Tablus Content Sentinel 3.0 employs grid processing to scan files dispersed across large networks
Monitoring systems on the central LAN for personal and proprietary data – something industry analysts estimate 86 percent of companies must do to comply with one or more regulations, such as GLBA, HIPAA, and Sarbanes-Oxley – is already an enormous challenge. Then consider the extra complexities introduced as this content sprawls to remote offices and partner locations.
Content Sentinel 3.0, the data-at-rest component of Tablus' data protection suite, accurately identifies sensitive information on file servers, laptops, desktops, portals, content management systems, Microsoft Access databases, and e-mail archives. Version 3.0 debuts several enhancements, with performance and scalability topping the list.
To scan thousands of computers simultaneously, Tablus now takes a distributed approach. One of your servers runs the Enterprise Coordinator software, which controls Site Coordinators – a small service remotely loaded on a designated system in each distant location; in turn, Site Coordinators manage temporary and permanent agents installed on end-point systems.
Agents are used by many vendors for evaluating data at rest. That's because they spread the processing load and return only the results of scans or problematic files to the main server (older methods require you to copy all files to a central server for analysis). Content Sentinel is especially network friendly, typically transmitting less than 0.1 percent of scanned data over the network to the master controller. Most significant, Content Sentinel lets you define a grid of machines that work in parallel to analyze large information repositories. Additionally, version 3.0 includes 25 new Expert Content Blades (data-protection policies). In practical terms, this means most kinds of confidential information are covered out of the box, without your having to configure policies.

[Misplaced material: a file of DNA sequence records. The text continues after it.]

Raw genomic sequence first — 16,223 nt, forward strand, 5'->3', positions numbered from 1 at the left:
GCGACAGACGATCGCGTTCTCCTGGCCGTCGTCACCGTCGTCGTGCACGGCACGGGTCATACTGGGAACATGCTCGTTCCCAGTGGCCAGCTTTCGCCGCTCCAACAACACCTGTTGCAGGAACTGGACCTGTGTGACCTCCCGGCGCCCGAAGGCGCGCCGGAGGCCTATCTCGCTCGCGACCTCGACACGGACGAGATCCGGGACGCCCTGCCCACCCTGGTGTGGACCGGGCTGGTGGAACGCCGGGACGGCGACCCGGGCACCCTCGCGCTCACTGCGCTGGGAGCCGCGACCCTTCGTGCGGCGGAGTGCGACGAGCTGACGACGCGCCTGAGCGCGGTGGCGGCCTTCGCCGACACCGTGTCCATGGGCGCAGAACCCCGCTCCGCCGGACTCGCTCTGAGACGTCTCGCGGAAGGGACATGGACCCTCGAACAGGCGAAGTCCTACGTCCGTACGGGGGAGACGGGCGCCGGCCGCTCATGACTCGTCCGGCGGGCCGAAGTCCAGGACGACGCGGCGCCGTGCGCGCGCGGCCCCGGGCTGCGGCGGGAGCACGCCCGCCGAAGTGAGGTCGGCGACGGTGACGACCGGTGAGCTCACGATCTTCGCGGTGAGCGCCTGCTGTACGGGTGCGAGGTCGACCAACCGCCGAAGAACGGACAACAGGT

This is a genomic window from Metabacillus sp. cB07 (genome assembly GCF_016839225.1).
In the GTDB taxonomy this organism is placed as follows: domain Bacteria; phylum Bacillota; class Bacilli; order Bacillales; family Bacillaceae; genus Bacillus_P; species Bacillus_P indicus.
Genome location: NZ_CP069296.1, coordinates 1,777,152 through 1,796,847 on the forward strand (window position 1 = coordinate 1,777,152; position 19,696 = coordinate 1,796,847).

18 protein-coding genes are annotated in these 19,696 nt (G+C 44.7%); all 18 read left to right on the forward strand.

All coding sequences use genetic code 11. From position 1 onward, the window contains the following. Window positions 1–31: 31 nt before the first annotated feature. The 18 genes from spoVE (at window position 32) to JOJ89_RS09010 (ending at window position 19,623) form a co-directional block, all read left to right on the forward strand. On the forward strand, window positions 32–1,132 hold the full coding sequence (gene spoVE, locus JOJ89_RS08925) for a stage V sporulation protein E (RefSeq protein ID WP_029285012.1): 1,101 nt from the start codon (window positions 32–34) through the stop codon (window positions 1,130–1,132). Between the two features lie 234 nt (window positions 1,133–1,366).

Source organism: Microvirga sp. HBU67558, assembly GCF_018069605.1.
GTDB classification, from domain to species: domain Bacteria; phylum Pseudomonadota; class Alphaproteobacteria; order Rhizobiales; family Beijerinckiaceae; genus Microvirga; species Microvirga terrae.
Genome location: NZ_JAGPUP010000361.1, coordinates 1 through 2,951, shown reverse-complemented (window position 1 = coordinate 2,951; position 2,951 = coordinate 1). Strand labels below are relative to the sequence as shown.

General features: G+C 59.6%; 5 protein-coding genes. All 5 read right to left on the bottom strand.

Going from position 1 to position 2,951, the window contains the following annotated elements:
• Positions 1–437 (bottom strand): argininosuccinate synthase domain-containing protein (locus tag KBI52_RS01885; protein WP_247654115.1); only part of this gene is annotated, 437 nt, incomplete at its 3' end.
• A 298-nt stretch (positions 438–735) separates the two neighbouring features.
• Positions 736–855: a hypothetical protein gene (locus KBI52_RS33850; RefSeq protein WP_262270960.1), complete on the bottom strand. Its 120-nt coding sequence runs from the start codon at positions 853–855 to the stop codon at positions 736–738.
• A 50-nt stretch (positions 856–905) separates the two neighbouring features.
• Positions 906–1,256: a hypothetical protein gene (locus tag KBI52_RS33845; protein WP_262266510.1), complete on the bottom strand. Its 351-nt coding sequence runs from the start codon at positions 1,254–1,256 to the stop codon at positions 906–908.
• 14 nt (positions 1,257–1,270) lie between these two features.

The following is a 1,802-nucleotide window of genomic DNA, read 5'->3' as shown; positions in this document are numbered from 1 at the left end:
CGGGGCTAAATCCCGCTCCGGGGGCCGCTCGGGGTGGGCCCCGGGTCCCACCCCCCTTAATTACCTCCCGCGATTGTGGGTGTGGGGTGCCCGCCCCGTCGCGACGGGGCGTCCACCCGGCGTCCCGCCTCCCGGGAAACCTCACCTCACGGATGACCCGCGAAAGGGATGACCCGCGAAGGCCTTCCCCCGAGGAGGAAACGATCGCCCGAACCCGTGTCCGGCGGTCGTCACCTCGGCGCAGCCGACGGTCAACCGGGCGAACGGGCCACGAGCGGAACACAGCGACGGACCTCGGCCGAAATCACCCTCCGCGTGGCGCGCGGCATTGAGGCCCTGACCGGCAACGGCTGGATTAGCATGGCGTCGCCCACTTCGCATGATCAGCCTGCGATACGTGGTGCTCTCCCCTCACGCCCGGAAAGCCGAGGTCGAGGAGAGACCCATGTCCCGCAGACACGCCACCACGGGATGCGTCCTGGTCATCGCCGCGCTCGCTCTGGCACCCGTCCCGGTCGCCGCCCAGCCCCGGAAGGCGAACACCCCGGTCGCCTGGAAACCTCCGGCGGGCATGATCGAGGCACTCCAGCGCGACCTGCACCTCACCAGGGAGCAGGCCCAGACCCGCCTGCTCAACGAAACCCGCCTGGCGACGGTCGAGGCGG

Nevertheless, configuring your own policies is easy to do, as you can see in this screencast.
Scanning the grid
Deploying my test environment was relatively painless. Only one problem surfaced at the start – one that Tablus support quickly determined was caused by Symantec AntiVirus. With a workaround supplied by Tablus in place, I quickly launched the Content Sentinel Management Console, created Site Coordinators, and then added machines to scan (Scan Groups). Because you can specify systems by name, IP address range, or LDAP groups, large deployments should go smoothly.
Similarly, Content Sentinel's options are straightforward. For example, forms let me check off which of the built-in content categories (such as credit card information or personally identifiable information) to scan for. I could also decide whether agents would be installed permanently on target machines, or only temporarily.
Once the scan completes, Content Sentinel displays a list of files containing sensitive data that you must then evaluate. The evaluation process is aided by several tools, such as grouping results by computer or security category. Simply click on a file, and Content Sentinel explains exactly what triggered the alert, perhaps a credit card number. After reviewing the flagged files, you have the information you need to take the appropriate action, such as quarantining the file (so no one can touch it) or moving the file to a secure area (such as a restricted file share).
Moreover, the Tablus system rapidly found all copies of a particular document throughout my network. This central control and remediation, I believe, is very important when you need to quickly correct high-risk files.